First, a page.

PHYSICAL CHARACTERS OF THE SYPH ILTDES.—The most important point in the study of the syphilides is their gen eral characteristics. These characteris tics are [Keyes]: (1) polymorphism of all lesions, including the chancre; (2) rounded form of the eruptive lesions and ulcers; (3) lividity or "ham-color," be coming coppery, then grayish, and finally white and shining as cicatrization occurs; (4) absence of pruritus and pain except ing in hairy regions, and, with respect to pain, in the bones; (5) symmetry, gen eralization, and superficial character of the early eruptions in all save precocious or malignant cases; (6) tendency to grouping of the later eruptions, which involve the true skin and tend to scar ring; (7) tendency to circular arrange ment; (S) scales comparatively thin, white, generally superficial, and non adherent; (9) crusts irregular, thick, and adherent, and either of a greenish or black color from admixture of dis organized blood; (10) abrupt edges of both skin and mucous ulcerations, which are not undermined, are sluggish, and bleed easily [the chancrous ulcer, it will be remembered, has sloping edges]; (11) the rounded, depressed appearance of cicatrices, which arc thin, movable upon the sublying tissues, pigmented at first sometimes, but eventually becoming white and shining. These scars are often crescentic or horseshoe-shaped.
In addition to the foregoing special characters of the lesions of syphilis we have attendant symptoms, such as the so-called syphilitic fever in some cases, alopecia, headache, osteocopic pains worse at night, analgesia, anesthesia, in dolent lymphitis, iritis, sore throat, and mucous patches.
The term "polymorphous" is applied to the syphilides because there is no form of skin-lesion that may not occur in syphilis. Indeed, no single form or type of lesion is usually present: e.g., a popular syphilide is rarely purely popular, ves icles, pustules, or erythematous patches being usually found at the same time, the eruption being named from the lesion that predominates.
Prognosis. — According to Baiimler, the infection of syphilis lasts from eight een months to three years, after which it is exhausted. Following the cessation of this active period, the blood and the secretions of open lesions cease to be contagious, and it may also be stated that in by far the greater proportions of cases, especially if they have been properly treated, no further manifesta tions are ever experienced.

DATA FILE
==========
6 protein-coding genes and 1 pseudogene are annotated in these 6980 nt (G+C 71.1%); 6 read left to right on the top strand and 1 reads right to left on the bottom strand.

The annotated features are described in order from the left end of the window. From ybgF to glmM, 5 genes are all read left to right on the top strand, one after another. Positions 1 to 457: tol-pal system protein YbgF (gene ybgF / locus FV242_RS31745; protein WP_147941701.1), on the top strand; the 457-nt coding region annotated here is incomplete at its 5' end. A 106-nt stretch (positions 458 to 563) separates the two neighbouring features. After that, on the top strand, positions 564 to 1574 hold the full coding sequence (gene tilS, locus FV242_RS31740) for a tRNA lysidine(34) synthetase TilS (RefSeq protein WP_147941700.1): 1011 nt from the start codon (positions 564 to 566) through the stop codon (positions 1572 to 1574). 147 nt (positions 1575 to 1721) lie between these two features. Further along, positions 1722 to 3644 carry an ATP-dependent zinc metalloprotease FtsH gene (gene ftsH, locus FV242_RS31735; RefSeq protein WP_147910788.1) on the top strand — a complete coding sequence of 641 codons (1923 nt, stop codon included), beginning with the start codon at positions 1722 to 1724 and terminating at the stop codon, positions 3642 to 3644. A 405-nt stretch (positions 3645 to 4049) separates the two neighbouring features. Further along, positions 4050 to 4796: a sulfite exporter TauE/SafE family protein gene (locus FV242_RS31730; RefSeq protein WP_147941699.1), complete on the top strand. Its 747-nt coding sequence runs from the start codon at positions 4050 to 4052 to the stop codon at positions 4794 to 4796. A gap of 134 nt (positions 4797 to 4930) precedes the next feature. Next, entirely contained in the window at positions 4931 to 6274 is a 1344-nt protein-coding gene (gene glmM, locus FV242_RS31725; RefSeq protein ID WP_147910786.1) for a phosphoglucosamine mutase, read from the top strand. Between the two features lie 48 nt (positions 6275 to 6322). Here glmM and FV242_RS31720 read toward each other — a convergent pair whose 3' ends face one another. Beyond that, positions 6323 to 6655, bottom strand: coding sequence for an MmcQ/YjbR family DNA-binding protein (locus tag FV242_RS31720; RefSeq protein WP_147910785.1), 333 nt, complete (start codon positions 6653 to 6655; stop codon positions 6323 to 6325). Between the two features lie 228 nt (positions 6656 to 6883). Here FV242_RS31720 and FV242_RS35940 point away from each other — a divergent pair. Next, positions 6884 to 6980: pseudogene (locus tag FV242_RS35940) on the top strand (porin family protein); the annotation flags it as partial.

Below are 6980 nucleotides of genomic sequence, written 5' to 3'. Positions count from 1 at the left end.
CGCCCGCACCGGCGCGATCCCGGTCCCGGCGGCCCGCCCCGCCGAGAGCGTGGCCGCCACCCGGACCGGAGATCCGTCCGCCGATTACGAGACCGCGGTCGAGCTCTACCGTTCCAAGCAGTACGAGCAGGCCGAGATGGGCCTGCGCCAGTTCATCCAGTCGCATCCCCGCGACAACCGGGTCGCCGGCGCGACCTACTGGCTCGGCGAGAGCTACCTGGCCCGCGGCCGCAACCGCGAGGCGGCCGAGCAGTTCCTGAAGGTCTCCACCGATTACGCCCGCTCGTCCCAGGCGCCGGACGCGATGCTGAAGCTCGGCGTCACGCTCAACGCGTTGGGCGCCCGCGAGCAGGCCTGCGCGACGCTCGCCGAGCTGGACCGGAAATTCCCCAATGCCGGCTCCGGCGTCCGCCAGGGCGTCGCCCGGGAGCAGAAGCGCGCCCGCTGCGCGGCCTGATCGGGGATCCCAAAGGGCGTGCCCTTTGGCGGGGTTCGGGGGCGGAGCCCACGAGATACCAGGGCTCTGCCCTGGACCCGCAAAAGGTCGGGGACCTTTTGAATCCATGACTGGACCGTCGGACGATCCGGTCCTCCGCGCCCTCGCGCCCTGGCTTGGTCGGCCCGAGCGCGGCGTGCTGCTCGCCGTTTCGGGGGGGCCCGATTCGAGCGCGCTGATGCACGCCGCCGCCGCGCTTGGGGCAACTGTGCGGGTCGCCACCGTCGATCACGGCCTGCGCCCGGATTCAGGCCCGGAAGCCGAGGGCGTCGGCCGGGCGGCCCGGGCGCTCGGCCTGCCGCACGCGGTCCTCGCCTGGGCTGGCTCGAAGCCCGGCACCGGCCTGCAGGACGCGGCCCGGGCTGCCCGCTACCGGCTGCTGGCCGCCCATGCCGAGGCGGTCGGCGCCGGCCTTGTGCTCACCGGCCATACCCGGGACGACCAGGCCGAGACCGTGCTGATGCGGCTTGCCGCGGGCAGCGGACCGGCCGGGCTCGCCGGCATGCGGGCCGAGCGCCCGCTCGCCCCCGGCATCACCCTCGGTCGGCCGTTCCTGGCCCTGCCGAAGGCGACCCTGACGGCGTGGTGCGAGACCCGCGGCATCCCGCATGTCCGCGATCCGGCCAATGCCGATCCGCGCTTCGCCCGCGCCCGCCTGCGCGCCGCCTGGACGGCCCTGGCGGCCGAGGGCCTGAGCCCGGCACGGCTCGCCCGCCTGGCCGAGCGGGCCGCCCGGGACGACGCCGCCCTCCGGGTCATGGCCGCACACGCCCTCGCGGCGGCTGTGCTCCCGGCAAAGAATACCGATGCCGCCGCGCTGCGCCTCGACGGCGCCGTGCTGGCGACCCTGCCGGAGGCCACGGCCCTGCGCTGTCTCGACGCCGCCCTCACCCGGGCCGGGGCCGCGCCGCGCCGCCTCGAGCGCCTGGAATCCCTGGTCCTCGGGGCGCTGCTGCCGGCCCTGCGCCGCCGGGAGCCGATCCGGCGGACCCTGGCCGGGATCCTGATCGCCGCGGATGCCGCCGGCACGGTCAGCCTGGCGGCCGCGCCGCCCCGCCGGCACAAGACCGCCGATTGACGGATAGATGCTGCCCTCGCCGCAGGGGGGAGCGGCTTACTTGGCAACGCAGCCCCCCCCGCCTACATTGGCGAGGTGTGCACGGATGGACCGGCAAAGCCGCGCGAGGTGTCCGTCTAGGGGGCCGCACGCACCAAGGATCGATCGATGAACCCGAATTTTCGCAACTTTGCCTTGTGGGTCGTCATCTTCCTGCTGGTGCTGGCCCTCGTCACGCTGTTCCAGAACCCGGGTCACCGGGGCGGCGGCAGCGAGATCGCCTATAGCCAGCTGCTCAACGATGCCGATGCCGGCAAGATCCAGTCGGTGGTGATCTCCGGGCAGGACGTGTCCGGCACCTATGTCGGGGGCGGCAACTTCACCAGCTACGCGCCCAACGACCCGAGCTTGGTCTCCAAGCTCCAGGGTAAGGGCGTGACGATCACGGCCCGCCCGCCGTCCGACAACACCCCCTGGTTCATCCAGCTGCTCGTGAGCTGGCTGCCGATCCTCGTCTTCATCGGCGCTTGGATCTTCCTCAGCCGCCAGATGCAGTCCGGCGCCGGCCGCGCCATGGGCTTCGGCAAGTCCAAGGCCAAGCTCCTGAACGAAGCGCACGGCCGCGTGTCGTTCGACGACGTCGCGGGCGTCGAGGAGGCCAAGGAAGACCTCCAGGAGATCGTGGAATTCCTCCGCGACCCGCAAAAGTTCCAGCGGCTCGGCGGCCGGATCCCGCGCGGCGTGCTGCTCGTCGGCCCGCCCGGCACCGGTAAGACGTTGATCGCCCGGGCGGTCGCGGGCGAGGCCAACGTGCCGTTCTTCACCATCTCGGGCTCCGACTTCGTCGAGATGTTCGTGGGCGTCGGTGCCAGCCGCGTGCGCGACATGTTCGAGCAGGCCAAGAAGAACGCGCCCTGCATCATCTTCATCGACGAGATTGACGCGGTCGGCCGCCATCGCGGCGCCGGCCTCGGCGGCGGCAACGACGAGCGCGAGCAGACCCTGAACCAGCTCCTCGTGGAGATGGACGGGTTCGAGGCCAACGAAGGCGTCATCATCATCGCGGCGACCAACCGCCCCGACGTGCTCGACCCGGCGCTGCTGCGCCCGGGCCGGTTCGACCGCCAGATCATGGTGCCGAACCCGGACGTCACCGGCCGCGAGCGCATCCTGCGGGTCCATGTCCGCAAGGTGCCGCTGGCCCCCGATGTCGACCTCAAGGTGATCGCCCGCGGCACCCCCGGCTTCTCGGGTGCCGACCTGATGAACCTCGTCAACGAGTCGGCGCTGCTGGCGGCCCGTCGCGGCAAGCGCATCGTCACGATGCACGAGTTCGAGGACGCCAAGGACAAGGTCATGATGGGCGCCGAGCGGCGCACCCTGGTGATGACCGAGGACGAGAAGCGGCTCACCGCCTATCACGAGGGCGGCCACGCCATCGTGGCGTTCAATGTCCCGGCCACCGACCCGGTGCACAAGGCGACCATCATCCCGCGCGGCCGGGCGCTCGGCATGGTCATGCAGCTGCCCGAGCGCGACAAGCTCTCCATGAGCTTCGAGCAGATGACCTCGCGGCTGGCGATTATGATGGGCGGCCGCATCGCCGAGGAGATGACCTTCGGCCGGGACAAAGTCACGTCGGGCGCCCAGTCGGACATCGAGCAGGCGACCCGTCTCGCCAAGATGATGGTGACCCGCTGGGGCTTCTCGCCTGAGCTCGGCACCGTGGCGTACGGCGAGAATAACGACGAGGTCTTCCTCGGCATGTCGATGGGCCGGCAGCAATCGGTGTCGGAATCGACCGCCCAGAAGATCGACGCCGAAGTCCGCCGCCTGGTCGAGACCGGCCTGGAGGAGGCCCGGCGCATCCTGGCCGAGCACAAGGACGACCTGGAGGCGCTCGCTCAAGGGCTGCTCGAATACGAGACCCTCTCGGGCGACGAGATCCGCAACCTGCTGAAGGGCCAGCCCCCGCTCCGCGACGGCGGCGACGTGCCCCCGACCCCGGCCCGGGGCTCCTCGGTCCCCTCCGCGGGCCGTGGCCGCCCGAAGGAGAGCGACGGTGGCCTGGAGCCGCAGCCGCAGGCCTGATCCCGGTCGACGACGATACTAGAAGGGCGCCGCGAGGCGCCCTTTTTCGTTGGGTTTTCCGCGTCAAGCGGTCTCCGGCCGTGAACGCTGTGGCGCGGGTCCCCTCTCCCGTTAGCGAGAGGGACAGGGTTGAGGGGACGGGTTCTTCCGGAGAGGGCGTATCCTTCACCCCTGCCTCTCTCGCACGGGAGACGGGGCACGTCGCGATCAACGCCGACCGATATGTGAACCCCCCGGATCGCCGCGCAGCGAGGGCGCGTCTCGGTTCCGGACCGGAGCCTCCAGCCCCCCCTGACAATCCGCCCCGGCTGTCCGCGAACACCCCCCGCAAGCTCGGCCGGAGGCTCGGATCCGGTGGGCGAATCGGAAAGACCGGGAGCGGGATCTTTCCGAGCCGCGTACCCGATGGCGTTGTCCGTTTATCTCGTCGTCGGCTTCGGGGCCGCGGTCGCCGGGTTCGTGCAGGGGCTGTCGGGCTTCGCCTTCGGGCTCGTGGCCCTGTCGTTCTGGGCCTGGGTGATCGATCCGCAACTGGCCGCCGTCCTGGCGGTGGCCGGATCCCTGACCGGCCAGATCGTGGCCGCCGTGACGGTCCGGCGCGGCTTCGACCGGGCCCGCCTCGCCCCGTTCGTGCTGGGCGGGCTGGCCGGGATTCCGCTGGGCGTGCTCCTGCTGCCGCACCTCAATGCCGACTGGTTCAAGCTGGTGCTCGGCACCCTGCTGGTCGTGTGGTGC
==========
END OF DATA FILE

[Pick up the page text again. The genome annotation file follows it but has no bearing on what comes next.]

The prognosis as regards severity of syphilis varies with the habits and trinsic resistance of the patient, and the ifluity with which treatment is fol lowed up. There is no disease the dura
tion and course of which are so uncertain as those of syphilis. It is impossible to state arbitrarily in any given case that the disease has or has not terminated. This is more especially true when we con sider that it may permanently modify the constitution of the individual, even though no typical manifestations of the disease appear after a certain time. No method of blood-examination thus far suggested to determine the existence of syphilis has proved reliable.
The disease may manifest itself as a series of mild secondary eruptions fol lowed by apparent recovery, or it may afford no evidence of its presence after the initial sore throat until late in life, when suddenly tertiary lesions—i.e., sequehe—crop out.
Curability of Syphilis. — Although it must be acknowledged that syphilis often causes a permanent modification of the patient's constitution, still the evidence shows that syphilis can be cured. The consensus of opinion is that it is a per fectly curable affection in by far the greater proportion of cases. We have proof of its curability in the cases of second attacks, cited by reliable author ities, and in the fact that, whatever the possibilities of tertiary lesions, they are not necessary and are undoubted se (peke. Sequclar syphilitics may pro create healthy children, and the evidence tends to show that the blood and secre tions of tertiary lesions are no longer inoculable. If the microbial character of syphilitic infection be admitted, the spontaneous tendency to cure of syph ilis is almost beyond controversy. It is part of the life-history of the germ. The prognosis of the disease as regards the life of the patient is a matter difficult to determine, as is obvious when the ob scurity and wide variation in type of the more remote conditions produced by syphilis are taken into consideration. Fatal results from syphilis are usually incidental to sequelar lesions of the arte rial or cerebro-spinal systems or the cera. They occur, as a rule, at a period so remote from the original infection, and the symptoms are so obscure as regards the specificity of their origin, that it is practically impossible to determine the primary cause of the condition in a very large proportion of cases. This much may be said, however, namely: syphilis is a disease that is essentially benign so far as danger to life is concerned. It is prob able that in well treated cases the average longevity is not seriously diminished by the disease.